"It's in a crowd like this that she looks so mysterious-an Elemental; but whether of Earth, Air, Fire or Water, I shall spend my life trying to discover."

The faintest flush possible mounted to that pure ivory-white cheek of hers. She laughed and caught me by the arm.

"I must carry you to Lady Bagshawe-you're taking her in to dinner. Her husband is Master of the Organ-Grinders' Company-"

"No, no, Doria," said I.

"-Well, it's some city company-I don't know-and she is a museum of diseases and a gazetteer of cure places. Now you know where you are."

She led me to Lady Bagshawe. Soon afterwards we trooped down to dinner, during which I learned more of my inside than I knew before, and more of that of Lady Bagshawe than any of her most fervent adorers in their wildest dreams could have ever hoped to ascertain; during which, also, I endeavoured to convince an unknown, but agreeable lady on my left that I did not play polo, whereat, it seemed, her eight brothers were experts; and that Omar Khayyam was a contemporary not of the Prophet Isaiah, but of William the Conqueror. As for the setting-I am not an observant man-but I had an impression of much gold and silver and rare flora on the table, great gold frames enclosing (I doubt not) costly pictures on the walls, many desirable jewels on undesirable bosoms, strong though unsympathetic masculine faces, and such food and drink as Lucullus, poor fellow, did not live long enough to discover.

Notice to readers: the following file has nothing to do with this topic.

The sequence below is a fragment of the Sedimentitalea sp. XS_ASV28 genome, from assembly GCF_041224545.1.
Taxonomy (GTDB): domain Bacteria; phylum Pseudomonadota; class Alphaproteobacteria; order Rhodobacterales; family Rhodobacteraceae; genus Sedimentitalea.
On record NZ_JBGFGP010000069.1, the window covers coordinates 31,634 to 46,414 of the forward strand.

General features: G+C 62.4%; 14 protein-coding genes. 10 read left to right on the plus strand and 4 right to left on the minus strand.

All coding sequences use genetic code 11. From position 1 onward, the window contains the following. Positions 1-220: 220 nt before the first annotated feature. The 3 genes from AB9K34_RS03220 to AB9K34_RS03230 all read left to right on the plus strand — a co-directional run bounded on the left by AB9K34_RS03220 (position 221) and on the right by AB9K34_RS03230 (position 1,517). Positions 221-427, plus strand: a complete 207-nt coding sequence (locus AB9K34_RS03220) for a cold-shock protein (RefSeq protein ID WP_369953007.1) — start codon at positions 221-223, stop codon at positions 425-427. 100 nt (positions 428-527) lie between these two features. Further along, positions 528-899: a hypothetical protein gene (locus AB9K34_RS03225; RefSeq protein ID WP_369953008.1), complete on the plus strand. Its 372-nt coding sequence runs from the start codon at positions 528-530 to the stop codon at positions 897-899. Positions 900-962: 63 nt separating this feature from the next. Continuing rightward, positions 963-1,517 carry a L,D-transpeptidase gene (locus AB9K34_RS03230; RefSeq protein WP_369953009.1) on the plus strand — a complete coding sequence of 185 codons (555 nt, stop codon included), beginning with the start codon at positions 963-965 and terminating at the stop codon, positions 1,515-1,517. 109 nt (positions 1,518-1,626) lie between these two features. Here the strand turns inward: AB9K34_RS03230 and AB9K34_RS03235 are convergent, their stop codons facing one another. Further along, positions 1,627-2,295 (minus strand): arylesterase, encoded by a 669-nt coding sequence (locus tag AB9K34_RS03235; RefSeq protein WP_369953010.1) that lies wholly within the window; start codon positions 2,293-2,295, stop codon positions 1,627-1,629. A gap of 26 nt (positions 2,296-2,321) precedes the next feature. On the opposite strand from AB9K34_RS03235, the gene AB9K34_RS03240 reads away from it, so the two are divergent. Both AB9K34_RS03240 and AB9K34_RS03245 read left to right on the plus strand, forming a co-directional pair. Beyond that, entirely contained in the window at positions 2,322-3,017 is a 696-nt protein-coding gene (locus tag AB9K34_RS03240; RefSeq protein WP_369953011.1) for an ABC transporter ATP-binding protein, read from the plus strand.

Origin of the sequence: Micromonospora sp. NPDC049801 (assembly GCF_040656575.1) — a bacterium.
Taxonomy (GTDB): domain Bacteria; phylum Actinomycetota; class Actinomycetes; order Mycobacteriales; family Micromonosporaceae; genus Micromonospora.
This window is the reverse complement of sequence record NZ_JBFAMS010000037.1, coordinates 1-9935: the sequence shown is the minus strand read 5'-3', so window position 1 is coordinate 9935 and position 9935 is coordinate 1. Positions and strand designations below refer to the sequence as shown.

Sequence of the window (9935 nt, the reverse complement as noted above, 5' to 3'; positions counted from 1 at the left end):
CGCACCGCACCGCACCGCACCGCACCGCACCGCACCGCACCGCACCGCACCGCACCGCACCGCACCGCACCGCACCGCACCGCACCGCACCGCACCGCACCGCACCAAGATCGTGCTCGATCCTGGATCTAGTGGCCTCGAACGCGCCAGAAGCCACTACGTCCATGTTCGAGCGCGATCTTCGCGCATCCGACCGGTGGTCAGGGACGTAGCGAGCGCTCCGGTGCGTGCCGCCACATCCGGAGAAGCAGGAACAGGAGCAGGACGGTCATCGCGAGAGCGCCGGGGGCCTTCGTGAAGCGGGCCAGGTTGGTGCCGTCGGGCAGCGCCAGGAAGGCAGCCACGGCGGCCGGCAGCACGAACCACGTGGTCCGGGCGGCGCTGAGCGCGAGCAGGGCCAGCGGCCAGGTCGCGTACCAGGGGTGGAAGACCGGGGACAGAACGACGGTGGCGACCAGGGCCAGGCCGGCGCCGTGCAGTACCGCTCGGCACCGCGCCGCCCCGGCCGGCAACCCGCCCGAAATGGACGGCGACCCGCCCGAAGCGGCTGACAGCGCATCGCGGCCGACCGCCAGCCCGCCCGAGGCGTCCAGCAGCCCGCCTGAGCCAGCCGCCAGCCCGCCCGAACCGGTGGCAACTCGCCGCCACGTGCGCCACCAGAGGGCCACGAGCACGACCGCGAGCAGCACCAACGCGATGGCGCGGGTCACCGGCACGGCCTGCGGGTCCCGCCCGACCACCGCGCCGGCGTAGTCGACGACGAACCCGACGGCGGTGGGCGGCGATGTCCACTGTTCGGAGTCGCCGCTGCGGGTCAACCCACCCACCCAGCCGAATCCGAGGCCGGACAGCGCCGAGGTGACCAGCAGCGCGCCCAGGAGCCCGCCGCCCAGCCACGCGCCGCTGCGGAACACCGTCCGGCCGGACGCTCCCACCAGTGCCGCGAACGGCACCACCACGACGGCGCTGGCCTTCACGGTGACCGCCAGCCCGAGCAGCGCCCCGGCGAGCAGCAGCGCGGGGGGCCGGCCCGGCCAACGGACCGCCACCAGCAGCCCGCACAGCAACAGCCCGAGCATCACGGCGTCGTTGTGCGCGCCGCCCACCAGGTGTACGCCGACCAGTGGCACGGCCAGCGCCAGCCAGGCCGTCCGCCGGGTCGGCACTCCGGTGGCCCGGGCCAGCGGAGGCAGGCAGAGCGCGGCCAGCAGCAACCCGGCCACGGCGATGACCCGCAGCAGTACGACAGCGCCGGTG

When the ladies retired, and we moved up towards our host, I found myself between two groups; one discussing the mercantile depravity of a gentleman called Wilmot, of whom I had never heard, the other arguing on dark dilemmas connected with an Abyssinian loan. A vacant chair happening to be by my side, Adrian, glass in hand, came round the table and sat down.

"How are you getting on?"

"Well," said I. "Very well." I sipped my port. I recognised Cockburn 1870.

"You seemed rather at a loose end."

"When one has 1870 port to drink," said I, "why fritter away its flavour in vain words?"

"It is damned good port," Adrian admitted.

"Earth holds nothing better," said I.